WhatsApp and some other Over the Top (OTT) internet services are likely to face restrictions on its usage in South Africa pending on the outcome of planned Parliament hearings this month.
According to report reaching us, OTT services that allow users to make messages and calls over data networks – often at comparatively lower costs than traditional telephone calls or SMS – like WhatsApp have skyrocketed in usage in South Africa giving over 10 million users in the country.
As a result of this high increase, South Africa’s two biggest mobile networks Vodacom and MTN had last year, called for regulation of OTT services in South Africa.
The Portfolio Committee on Telecommunications and Postal Services had confirmed that the possible regulation of OTT services in South Africa has been scheduled for hearing on January 26.
A notice of the planned hearings had also been sent to relevant stakeholders stating that it would discuss how OTTs would be governed; possible regulatory interventions on the guidelines to regulate OTTs” and the “impact of OTTs on competition”.
Furthermore, topics such as whether “there would be need for the OTTs to be defined as telecom services (voice or data) or telecom infrastructure, and thus whether they should be subject to licensing and regulatory obligations (such as legal intercept and emergency call access) or not.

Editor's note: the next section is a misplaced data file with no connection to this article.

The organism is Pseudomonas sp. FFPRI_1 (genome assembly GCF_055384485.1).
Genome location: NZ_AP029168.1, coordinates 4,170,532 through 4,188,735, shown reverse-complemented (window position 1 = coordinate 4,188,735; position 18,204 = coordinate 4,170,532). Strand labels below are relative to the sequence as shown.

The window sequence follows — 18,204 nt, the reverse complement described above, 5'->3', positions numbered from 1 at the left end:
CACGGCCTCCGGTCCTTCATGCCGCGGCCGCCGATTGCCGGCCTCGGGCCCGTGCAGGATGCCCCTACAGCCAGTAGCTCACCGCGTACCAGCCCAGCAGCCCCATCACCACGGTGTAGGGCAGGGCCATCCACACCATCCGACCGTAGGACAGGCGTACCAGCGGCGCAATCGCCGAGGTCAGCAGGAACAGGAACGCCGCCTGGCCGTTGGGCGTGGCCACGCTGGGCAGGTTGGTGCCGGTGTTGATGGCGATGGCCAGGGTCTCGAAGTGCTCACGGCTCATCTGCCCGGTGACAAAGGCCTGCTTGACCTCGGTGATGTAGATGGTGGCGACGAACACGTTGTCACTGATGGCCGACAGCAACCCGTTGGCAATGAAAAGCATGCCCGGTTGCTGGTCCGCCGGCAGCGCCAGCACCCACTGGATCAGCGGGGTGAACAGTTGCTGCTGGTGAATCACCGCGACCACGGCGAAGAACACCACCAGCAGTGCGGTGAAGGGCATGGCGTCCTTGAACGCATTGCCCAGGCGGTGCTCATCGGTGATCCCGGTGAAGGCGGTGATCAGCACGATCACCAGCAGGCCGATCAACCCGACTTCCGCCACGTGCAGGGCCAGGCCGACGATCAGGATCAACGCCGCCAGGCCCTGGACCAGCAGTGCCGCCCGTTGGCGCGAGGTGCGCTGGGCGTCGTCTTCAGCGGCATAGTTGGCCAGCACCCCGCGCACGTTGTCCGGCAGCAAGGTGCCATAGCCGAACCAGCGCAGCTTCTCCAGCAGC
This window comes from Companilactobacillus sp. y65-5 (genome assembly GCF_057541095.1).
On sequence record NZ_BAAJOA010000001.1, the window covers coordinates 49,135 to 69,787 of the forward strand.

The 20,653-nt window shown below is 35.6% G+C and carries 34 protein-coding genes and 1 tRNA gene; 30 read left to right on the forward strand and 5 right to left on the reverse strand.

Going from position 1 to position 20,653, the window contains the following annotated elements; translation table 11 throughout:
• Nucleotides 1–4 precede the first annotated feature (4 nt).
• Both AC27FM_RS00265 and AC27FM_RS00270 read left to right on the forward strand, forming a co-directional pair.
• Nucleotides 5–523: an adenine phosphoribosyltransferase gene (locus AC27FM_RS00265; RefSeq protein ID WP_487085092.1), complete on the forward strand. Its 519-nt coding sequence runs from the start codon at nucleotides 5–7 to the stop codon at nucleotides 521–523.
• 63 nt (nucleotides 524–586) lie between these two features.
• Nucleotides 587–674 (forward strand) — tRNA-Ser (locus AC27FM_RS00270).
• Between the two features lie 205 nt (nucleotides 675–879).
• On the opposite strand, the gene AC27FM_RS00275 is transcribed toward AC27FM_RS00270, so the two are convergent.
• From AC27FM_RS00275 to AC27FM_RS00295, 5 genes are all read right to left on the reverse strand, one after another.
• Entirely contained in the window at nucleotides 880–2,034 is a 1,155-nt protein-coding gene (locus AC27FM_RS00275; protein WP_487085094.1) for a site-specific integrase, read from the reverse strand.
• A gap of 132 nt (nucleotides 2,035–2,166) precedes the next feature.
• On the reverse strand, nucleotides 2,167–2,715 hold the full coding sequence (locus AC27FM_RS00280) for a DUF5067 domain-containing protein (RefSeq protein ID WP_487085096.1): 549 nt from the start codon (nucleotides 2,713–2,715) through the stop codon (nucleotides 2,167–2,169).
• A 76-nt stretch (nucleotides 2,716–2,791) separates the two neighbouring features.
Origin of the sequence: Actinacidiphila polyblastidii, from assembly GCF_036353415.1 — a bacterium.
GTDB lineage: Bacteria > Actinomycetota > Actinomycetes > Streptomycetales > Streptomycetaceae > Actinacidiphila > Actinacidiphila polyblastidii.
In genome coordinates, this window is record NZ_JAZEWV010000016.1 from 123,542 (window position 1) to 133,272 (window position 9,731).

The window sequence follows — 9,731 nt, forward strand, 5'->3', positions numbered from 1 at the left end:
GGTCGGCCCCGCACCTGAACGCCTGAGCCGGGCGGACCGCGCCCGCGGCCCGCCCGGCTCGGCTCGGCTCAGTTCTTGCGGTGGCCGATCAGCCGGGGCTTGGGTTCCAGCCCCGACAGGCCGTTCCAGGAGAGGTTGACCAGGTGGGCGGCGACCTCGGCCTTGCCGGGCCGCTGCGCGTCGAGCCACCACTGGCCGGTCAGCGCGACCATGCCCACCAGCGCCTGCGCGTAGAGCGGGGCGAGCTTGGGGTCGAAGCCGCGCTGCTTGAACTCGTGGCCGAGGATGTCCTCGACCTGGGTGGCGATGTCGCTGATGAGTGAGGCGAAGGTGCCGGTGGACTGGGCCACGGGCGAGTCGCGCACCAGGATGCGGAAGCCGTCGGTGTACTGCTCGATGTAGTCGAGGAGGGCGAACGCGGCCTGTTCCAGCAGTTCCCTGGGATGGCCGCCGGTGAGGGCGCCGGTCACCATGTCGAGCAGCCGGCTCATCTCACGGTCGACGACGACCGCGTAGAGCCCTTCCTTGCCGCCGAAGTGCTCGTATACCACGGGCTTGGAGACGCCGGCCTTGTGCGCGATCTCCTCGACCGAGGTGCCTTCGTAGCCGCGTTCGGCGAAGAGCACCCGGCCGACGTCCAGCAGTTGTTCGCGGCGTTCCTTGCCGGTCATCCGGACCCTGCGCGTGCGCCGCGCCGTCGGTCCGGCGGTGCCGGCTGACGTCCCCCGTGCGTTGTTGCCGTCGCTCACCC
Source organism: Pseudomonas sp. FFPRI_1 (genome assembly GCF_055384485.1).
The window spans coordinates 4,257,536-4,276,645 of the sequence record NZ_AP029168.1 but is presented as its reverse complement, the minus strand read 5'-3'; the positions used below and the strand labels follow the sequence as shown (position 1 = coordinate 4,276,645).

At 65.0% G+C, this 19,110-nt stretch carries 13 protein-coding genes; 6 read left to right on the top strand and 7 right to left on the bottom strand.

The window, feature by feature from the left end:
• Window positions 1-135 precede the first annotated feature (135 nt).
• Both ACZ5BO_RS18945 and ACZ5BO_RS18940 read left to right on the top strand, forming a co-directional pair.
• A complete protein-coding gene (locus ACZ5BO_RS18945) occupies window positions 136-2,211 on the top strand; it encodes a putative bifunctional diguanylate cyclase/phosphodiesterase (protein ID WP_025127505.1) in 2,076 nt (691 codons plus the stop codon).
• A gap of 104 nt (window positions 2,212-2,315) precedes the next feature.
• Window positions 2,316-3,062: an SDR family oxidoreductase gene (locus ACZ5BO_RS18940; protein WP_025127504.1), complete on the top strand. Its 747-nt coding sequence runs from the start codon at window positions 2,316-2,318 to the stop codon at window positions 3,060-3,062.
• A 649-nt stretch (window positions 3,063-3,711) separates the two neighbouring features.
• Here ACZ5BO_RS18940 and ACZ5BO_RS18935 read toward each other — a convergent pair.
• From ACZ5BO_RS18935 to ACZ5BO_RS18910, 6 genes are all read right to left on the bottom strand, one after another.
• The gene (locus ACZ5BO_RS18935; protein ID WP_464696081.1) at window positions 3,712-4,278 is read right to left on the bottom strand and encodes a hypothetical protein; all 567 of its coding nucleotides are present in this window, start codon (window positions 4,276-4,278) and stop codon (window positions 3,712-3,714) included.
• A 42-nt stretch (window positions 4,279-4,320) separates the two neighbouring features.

According to Hajiera Salie, who is the secretary of the committee, though it is yet unclear who will be presenting at the hearing, the committee had tried to secure a venue for the hearings which are planned to be open to the public.
Meanwhile, a communications regulatory expert at Ellipsis Regulatory Solutions Dominic Cull, had attested that he received a notice of the hearing. Cull also added that mobile networks seem to “still have some lobbying power in terms of getting these matters before bodies like Parliament”.
“WhatsApp is obviously in the forefront. You know why the mobiles (mobile networks) are upset: It’s a revenue question. But we’re also talking about TeamViewer, Google Hangouts, Viber etc,” Cull said.
Cull added that one challenge about regulating OTT is that “just about everything provided over the network could be regarded as an OTT. Once you can’t divide them up, it obviously becomes ludicrous to try and regulate them,” he said.
According to him, there are two fascinating points to watch regarding the OTT regulation hearings later this month.
“The parties which are in the firing line here – in terms of the regulation – are not the usual suspects such as ISPs (internet service providers) and smaller players looking to compete. We’re talking about Facebook, Google, Microsoft and the like.
So, we’re talking about substantial multinationals that have an interest here.
And the second thing is that this is one of the rare telecommunications issues which people get. So, they understand WhatsApp. They know what it means to the spend on communication,”